When I came to the end of the poem, I just had to sit silently and dwell on that last line, “I imagine this is how it began.” I jotted a few lines below the poem. I revisited it from time to time until this haiku emerged:

creation
love of God incarnate
intrinsic beauty

As Spring begins to blossom may you sense the inherent beauty of love in all of creation.

As always, feel free to share this blog with others. All who are interested are encourage to follow in order to receive them in your email.

Peace,
LaMon

Pathway Poem 2

I begin with a word from another poet from whom a poem will appear in the future. In his book Waiting on the Word: A Poem a Day for Advent, Christmas and Epiphany, he wrote, “And one thing that would make it even more countercultural would be to dare to read these poems aloud and slowly, in defiance of the silent skim-reading that has replace an older tasting of language.” p. xi

Now a poem by another favorite poet of mine, Scott Cairns. It is found in Love’s Immensity: Mystics on the Endless Life. In this book he composes poetry that reflects the thought of various mystics. The poem I have chosen is inspired by Nicholas of Cusa. It is the last sentence that has stayed with me over the years.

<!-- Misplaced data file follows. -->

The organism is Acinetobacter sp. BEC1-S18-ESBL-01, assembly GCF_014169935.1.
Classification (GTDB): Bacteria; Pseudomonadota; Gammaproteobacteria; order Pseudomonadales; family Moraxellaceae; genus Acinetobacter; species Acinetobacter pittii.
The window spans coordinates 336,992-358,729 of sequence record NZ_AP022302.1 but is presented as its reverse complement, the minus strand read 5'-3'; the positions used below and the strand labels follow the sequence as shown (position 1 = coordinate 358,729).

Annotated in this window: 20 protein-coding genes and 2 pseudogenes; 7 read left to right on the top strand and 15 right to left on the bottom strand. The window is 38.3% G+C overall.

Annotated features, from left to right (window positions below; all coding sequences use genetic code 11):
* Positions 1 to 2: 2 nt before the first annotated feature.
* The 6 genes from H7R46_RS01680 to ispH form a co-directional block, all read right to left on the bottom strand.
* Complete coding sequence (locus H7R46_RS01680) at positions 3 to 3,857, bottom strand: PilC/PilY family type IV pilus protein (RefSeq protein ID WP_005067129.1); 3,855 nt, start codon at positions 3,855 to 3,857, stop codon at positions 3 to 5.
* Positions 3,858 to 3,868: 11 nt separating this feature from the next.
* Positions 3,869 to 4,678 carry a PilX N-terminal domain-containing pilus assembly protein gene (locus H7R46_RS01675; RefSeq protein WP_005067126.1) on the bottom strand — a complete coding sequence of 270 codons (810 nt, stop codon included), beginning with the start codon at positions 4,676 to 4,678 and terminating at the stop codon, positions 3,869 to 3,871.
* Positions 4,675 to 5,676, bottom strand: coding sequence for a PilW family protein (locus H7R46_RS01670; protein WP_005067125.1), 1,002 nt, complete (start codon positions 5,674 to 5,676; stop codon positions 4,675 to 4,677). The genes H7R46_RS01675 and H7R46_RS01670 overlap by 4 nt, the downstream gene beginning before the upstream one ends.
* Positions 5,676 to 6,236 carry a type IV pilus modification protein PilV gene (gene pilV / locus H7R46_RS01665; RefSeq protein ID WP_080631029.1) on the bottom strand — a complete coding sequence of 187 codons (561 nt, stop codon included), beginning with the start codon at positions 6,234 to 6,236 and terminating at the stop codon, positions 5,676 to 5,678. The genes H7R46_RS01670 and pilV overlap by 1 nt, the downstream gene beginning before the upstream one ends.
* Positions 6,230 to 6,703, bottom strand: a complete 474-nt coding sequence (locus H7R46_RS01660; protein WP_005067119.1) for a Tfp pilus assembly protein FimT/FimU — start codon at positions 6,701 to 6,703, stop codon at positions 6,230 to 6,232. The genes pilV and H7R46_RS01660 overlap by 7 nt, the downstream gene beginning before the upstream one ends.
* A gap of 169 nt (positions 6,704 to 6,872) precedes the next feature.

His Mercy

I have proposed, Master, by way
of likeness, by crude figures of speech,
a sort of foretaste of Your nature.
For this, You who are ever-merciful, spare me
for attempting to trace the untraceable
savor of Your sweetness. Who am I,
wretched and sinful, to attempt
to show Who cannot be shown,
to make visible Who is invisible,
to offer a taste of Your infinite, utterly
inexpressible sweetness? I have never yet
merited so much as a sip of it myself,
so certainly my words will diminish
rather than magnify this sweetness
I desire, and desire to name. So great
is Your Goodness, even so, that You allow
the blind to speak of the light.